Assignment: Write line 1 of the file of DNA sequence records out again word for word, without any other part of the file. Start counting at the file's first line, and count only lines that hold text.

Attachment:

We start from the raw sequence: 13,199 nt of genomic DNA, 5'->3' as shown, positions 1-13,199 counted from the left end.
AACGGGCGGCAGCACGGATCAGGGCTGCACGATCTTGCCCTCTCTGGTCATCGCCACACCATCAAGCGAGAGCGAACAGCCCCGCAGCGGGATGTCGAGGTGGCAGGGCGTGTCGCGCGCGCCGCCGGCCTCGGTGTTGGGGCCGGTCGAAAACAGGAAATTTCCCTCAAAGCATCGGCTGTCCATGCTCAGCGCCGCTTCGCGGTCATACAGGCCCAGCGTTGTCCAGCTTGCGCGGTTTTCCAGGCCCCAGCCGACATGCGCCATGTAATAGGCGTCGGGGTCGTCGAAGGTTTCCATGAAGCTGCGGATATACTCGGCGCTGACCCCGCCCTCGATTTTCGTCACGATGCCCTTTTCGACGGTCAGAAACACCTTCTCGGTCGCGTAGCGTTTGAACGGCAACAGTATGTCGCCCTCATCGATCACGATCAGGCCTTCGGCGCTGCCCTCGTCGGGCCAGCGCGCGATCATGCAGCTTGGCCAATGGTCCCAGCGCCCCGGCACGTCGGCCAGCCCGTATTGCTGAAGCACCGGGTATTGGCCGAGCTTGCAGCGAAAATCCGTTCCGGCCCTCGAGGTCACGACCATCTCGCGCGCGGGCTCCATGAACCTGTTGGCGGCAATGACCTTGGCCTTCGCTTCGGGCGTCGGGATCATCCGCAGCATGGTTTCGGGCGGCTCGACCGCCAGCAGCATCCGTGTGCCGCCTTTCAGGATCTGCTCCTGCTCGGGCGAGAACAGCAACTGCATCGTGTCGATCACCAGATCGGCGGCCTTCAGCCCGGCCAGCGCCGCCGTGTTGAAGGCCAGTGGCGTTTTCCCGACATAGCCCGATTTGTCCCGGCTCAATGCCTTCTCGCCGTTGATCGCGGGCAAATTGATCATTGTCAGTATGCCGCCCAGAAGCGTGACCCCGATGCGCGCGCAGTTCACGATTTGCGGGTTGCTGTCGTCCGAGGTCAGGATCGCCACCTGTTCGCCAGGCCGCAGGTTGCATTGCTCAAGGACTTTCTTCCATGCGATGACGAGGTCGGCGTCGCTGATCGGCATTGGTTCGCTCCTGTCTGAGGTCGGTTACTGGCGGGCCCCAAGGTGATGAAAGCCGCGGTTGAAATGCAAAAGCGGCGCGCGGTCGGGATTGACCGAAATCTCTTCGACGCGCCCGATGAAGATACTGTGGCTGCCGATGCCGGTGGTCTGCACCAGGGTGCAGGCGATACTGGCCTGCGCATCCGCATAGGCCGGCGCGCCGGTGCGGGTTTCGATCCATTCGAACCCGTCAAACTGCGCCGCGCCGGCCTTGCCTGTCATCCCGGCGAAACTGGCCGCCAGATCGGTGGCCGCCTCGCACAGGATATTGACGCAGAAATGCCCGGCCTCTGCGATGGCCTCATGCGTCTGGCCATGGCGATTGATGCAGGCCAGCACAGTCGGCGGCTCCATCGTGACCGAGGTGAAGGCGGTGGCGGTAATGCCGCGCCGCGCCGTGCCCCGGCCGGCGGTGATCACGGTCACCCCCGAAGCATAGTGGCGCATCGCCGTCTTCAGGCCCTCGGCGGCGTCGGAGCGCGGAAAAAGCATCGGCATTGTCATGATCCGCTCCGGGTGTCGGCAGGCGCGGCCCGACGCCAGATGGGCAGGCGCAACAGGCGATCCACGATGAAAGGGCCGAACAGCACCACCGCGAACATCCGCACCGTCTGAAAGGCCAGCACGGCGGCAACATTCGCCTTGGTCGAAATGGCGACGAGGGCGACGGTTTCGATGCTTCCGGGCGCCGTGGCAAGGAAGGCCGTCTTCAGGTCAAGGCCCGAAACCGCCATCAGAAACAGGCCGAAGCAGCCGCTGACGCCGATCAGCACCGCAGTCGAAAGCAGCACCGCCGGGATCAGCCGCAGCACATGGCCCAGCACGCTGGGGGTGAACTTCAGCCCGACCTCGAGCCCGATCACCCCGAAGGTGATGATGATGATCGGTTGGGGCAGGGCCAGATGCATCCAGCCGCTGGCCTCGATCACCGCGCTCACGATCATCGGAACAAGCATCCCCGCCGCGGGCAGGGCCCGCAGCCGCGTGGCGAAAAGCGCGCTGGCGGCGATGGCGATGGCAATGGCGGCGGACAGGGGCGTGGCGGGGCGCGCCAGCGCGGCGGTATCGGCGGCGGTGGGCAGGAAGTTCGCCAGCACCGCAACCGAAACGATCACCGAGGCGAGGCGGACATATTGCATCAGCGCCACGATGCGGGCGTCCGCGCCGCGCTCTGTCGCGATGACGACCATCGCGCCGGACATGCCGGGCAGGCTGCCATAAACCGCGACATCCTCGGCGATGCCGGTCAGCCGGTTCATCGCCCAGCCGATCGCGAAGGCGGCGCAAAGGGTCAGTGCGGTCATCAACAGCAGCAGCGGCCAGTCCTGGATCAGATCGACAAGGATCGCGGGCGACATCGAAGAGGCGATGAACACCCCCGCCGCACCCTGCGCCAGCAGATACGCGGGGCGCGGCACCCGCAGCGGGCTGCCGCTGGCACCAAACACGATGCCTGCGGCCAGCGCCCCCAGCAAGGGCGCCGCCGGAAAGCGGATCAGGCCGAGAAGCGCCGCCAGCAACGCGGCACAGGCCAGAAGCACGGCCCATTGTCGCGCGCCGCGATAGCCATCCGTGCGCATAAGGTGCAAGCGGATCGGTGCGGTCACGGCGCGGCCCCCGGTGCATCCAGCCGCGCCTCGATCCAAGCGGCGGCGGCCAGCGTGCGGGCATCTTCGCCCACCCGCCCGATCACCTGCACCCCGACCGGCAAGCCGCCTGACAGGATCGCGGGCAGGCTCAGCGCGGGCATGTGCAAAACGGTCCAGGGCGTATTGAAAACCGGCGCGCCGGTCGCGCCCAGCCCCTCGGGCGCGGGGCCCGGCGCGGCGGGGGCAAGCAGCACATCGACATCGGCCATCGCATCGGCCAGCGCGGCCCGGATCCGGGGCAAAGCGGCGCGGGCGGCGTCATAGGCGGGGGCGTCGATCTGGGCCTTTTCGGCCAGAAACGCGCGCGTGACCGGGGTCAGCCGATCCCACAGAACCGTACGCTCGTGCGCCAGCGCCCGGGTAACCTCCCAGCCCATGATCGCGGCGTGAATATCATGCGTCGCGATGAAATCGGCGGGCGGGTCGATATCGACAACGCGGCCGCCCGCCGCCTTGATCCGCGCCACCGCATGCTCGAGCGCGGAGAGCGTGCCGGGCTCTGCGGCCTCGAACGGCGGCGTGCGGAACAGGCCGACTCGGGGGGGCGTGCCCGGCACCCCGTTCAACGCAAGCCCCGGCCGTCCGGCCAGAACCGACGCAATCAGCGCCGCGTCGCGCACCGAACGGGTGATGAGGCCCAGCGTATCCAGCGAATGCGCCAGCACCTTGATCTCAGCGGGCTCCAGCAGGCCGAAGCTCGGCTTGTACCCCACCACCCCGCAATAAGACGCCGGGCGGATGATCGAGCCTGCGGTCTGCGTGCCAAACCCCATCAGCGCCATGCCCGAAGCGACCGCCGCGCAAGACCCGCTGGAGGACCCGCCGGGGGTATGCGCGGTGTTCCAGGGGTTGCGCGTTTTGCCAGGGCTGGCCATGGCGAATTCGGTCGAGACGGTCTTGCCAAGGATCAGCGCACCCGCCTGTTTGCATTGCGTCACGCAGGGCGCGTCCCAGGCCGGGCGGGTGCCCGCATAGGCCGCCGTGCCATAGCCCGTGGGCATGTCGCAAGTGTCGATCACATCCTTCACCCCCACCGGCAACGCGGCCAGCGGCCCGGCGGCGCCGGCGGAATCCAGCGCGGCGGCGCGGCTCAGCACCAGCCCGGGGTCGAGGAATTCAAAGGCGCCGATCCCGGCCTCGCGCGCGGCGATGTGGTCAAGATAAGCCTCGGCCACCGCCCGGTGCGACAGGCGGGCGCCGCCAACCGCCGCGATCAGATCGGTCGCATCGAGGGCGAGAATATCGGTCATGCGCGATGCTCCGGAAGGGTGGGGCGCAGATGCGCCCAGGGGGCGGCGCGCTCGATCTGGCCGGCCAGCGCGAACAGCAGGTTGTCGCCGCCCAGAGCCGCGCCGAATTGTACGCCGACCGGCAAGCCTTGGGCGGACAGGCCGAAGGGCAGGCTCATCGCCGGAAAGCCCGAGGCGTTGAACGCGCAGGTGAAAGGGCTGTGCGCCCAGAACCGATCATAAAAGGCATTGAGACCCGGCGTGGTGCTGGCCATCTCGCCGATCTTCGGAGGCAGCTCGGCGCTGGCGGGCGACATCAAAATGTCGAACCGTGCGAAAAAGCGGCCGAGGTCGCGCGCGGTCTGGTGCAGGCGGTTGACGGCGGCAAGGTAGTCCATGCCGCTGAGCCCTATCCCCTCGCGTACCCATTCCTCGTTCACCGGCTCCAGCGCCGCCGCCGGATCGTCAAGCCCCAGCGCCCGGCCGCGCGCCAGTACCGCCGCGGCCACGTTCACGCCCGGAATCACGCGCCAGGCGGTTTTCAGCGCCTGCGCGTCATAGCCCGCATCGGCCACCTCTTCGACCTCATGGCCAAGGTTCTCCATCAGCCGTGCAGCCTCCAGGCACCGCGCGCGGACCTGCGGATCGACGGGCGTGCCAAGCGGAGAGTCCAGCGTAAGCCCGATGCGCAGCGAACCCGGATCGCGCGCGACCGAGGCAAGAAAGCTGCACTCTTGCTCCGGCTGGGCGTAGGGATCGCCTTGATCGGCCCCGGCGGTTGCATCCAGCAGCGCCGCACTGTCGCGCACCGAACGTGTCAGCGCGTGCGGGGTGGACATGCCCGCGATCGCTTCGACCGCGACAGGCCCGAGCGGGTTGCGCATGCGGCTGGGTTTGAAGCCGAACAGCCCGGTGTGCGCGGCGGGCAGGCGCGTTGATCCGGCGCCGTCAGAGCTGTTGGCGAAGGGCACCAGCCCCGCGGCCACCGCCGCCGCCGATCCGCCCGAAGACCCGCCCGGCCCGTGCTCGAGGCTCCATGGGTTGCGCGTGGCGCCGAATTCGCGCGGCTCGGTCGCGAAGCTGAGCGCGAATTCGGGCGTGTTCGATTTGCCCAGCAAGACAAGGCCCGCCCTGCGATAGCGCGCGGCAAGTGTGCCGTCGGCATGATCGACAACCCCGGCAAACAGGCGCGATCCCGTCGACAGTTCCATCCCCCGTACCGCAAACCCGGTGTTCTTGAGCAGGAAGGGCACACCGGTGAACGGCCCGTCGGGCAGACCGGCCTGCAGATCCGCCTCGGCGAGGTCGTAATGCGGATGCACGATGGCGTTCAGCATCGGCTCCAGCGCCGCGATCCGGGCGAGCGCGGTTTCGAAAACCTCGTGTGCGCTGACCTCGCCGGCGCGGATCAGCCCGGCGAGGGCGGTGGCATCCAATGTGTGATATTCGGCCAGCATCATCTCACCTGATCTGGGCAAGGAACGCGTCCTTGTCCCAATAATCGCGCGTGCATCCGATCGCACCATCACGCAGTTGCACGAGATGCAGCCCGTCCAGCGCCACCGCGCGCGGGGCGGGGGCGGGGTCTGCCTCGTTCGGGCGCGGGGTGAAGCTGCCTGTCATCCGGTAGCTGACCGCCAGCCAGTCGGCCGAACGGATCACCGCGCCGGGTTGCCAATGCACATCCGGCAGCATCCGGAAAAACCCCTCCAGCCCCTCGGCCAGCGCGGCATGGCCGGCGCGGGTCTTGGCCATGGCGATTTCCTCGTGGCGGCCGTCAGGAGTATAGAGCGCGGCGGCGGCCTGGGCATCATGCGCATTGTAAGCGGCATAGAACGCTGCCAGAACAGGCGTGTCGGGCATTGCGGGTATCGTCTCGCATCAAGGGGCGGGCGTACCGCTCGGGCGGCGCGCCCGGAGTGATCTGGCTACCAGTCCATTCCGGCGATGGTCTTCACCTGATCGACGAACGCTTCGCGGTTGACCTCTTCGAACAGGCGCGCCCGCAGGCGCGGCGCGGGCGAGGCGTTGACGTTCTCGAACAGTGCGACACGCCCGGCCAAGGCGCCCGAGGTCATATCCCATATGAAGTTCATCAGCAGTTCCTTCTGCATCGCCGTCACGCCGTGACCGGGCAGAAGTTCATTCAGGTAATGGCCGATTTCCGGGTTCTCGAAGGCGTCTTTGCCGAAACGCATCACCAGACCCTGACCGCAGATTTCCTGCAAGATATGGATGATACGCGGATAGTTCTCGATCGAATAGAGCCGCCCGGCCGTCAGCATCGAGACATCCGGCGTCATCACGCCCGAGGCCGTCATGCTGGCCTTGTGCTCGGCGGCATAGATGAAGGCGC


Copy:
We start from the raw sequence: 13,199 nt of genomic DNA, 5'->3' as shown, positions 1-13,199 counted from the left end.